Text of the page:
Ted Clancy also studies natural body tissue, but the asso-ciate professor of electrical and computer engineering does so, in part, to improve powered artificial limbs. Using a densely spaced array of small electrodes developed in his lab, Clancy studies the complex electrical signals produced by muscles to create movement, examining which muscle groups control specific motions.

Clancy's interest in muscular control began through boyhood interests in sports and engineering, when he "became fascinated with the body, and wondered how engineers could help people." Then, while an undergrad-uate electrical engineering major at WPI, he discovered biomedical engineering.

Prosthetic limbs that move like their natural counterparts may be a decade or more away, says Clancy. "Up until a few years ago, prosthetic limbs weren't equipped with digital signaling capabilities." Indeed, microcomputer-outfitted prostheses "are just now capable of using the more advanced algorithms that researchers like myself have been developing." But even with the wait, he says, "it's exciting to know we're contributing to technologies that can help people."

Clancy, whose research has been applied to stroke patients to help them re-learn the basics of walking and other mechanical tasks, enjoys collaborating with a diverse team of scientists, engineers, and physicians across the globe. Among these colleagues are Paolo Bonato, director of the motion analysis laboratory at Boston's Spaulding Rehabilitation Hospital; Gary Kamen, professor of kinesiology at UMass Amherst; Roberto Merletti, director of the Laboratory for Engineering of the Neuromuscular System at Politecnico di Torino in Italy; Dario Farina, associate professor at Aalbory University in Denmark; and Denis Rancort, professor at the Université de Sherbrooke in Canada.

Helping the Body Regrow Its Parts

Physicians insert needles to evaluate the electrical activity of muscles when diagnosing various neuromuscular disorders. Ted Clancy and his students have been working on an alternative: a noninvasive array of surface sensors. A key challenge is to make the sensors more selective, so as to focus on the activity in one portion of a muscle without interference from other areas. The graph shows the difference a more selective technique makes when two signals (left and right in the graph) move through the same muscle. In the dotted line, obtained with a less selective method, both signals appear.
Click here for a larger version.

While the results of Clancy's research work their way into better prosthetic limbs, two other WPI-affiliated scientists attempt to make it possible for people to regrow fingers, toes, and even limbs lost to disease or traumatic injury. Working as research assistant professors in WPI's Biology and Biotechnology Department, Tanja Dominko, president and chief scientific officer of the Worcester-based biotech firm CellThera, and Ray Page, CellThera's research director, are part of a multi-institution team that received a one-year, $3.9 million award from DARPA (Defense Advanced Research Projects Agency), the R&D arm of the U.S. Department of Defense. Other institutions in this collaboration are Tulane University, the University of California, Irvine, and the University of Louisville.

New Life for Broken Hearts

In his research, Glenn Gaudette, assistant professor of biomedical engineering, is developing ways to use the tools of tissue engineering and stem cell therapy to repair heart muscle. It is a challenging task: myocytes, the beating muscle cells in hearts, must perform the unique and daunting job of contracting in a perfectly synchronized wave (about three billion times in a lifetime) to push blood efficiently throughout the body.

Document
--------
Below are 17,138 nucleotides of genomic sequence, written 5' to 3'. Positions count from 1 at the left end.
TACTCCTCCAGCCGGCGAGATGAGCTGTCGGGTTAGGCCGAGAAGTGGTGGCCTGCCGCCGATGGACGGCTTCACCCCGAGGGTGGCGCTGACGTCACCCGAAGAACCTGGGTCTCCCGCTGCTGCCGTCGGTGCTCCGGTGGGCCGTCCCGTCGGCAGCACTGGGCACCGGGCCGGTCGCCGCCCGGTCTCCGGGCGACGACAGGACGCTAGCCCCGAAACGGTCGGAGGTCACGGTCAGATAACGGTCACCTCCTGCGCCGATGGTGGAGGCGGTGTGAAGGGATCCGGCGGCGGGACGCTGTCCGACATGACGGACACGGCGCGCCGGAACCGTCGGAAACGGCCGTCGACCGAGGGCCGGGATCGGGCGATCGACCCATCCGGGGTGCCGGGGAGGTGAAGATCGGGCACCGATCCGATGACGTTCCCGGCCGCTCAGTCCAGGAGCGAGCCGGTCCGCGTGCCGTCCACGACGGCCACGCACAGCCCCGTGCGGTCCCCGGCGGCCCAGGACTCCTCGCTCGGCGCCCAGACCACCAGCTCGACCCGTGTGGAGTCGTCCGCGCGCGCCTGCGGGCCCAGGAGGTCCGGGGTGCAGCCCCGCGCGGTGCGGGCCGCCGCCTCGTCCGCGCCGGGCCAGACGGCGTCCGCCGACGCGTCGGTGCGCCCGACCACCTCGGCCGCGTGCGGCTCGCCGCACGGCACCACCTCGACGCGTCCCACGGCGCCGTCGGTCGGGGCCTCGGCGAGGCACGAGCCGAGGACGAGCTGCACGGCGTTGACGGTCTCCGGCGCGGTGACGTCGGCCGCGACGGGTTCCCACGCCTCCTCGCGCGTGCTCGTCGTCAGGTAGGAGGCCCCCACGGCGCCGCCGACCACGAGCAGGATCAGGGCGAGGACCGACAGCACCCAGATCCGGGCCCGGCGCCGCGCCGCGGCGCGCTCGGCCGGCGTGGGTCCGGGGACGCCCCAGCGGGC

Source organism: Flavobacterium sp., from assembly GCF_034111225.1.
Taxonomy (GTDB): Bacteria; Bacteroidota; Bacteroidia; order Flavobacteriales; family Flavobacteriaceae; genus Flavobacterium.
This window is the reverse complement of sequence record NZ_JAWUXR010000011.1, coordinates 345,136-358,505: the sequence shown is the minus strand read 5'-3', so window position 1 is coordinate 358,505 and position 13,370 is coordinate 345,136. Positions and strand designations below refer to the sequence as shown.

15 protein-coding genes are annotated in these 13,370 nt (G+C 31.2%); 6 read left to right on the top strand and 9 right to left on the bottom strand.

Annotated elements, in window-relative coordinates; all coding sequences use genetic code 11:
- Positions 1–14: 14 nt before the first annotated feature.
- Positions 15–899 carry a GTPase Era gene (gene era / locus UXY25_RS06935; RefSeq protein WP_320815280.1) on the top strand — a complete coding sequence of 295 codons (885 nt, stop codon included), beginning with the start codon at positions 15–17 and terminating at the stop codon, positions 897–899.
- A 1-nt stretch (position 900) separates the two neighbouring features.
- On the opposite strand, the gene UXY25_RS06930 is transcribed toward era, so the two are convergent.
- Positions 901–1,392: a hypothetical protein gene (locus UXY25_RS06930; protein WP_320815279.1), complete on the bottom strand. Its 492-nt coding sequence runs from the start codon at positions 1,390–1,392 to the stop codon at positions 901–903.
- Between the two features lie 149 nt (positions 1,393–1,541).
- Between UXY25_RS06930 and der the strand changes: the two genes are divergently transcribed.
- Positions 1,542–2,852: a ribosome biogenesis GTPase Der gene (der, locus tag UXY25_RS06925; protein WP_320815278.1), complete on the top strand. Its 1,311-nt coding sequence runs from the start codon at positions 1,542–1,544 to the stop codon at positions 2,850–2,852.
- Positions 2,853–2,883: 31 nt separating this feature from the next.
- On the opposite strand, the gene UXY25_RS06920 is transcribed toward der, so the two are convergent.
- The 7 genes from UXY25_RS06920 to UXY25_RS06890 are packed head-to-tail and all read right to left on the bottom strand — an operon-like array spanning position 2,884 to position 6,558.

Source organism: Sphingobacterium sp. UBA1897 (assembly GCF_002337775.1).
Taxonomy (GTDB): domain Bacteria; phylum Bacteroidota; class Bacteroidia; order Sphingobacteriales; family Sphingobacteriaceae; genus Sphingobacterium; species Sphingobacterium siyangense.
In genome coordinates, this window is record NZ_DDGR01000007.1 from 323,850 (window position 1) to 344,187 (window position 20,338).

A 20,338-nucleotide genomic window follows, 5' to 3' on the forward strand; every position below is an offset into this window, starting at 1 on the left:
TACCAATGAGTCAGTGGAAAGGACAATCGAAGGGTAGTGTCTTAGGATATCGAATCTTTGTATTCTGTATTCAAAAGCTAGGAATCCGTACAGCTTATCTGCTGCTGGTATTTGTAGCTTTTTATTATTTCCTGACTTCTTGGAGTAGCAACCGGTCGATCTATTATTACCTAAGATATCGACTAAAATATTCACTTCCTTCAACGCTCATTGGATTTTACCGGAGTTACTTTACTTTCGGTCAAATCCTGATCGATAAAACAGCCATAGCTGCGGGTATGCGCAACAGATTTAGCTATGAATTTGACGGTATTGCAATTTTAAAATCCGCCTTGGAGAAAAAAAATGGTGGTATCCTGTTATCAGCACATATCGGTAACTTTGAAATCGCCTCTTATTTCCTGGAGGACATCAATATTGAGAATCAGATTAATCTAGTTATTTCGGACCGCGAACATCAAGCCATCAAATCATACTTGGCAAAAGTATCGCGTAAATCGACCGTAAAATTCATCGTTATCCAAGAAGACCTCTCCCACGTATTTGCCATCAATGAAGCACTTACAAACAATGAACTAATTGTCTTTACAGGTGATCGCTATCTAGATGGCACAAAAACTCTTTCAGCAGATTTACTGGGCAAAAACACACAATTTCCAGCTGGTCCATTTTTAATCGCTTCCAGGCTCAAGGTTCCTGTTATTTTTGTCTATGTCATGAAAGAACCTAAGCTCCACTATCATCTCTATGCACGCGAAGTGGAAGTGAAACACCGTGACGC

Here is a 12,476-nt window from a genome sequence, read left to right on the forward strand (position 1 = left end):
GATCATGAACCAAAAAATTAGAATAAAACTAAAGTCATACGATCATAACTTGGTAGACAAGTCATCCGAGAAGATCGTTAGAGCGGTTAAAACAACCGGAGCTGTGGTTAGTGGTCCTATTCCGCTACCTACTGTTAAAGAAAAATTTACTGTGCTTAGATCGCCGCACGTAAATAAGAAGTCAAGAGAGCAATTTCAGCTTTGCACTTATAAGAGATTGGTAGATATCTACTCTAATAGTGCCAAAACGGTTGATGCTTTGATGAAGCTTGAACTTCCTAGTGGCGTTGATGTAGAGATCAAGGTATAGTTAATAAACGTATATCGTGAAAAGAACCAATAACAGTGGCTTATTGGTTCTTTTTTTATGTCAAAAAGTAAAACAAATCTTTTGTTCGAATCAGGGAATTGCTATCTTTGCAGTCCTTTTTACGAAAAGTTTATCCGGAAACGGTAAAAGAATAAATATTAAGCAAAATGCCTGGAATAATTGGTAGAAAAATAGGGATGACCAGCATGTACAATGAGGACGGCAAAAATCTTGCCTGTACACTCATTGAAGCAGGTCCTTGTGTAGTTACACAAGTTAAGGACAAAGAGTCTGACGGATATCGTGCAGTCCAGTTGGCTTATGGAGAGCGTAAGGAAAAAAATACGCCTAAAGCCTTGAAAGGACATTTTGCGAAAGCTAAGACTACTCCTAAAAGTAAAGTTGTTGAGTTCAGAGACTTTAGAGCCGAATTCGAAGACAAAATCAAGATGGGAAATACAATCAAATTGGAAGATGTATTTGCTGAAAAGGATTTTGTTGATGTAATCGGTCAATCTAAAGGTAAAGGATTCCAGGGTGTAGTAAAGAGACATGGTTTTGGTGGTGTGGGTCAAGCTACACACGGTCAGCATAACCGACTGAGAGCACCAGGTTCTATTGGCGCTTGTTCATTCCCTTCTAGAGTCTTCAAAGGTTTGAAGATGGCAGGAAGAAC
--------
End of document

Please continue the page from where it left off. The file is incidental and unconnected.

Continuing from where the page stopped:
In recent editorials he co-authored in Circulation (the journal of the American Heart Association, which supports his research) and the Journal of Molecular and Cellular Cardiology (JMCC), Gaudette assesses the state of a promising new line of research aimed at using adult stem cells to repair damage caused by myocardial infarctions—blockages of coronary arteries that deprive heart muscle of oxygen and lead to cell death. Gaudette notes that a key factor in the success of such therapy will be whether the types of cells chosen can not only add mechanical strength to the damaged muscle, but properly connect and harmonize with the heart's electrical network. Cells that don't, the JMCC editorial notes, "can predispose patients to life-threatening consequences."

Dominko and Page say they also hope to encourage the connective tissue–producing fibroblast cells to morph into blastemas—undifferentiated cells that, like embryonic stem cells, give rise to new tissues.

"As mammals became more complex," says Dominko of the team's approach to regeneration, "skin began to heal by forming scars. In mammals, the first response to injury is to stop the bleeding and combat infection, which is, of course, helpful for basic survival. But that same response in amphibians, like the salamander, covers the wound with a type of skin cell layer that changes fibroblast cells into blastema cells. These cells then regenerate the entire lost structure."

Page and Dominko manipulate fibroblasts to make them behave like blastemas. Early results are encouraging. In their preliminary analyses, the scientists have seen round groupings of cells that look more like stem cells than the original stringy fibroblasts. When examined using dyes, they see these new clusters expressing what look to be nerve markers and muscle cell markers. Their collaborators in this ambitious program will conduct more detailed evaluations of the new cells.

Like most pursuits in rebuilding the body at WPI, "There's no road map for this process," says Page. "We're challenging the dogma that says cell lineage can't be changed."

This team envisions a day when doctors will apply a paste to the site of missing fingers and limbs. Given a little time, the healing process will produce new digits, new arms, new legs.

Like their colleagues at WPI, Page and Dominko feel hopeful as they look toward the not-so-distant future. "In four years, we should be able to regrow a finger, if not a limb," says Dominko. "It's ambitious, I know, but if you're going to make great progress, you have to take a leap."

"We just need to remind cells how to regenerate digits and limbs, instead of covering wounds in scar tissue," says Dominko. "It's exciting to realize we can turn the cell into anything we need."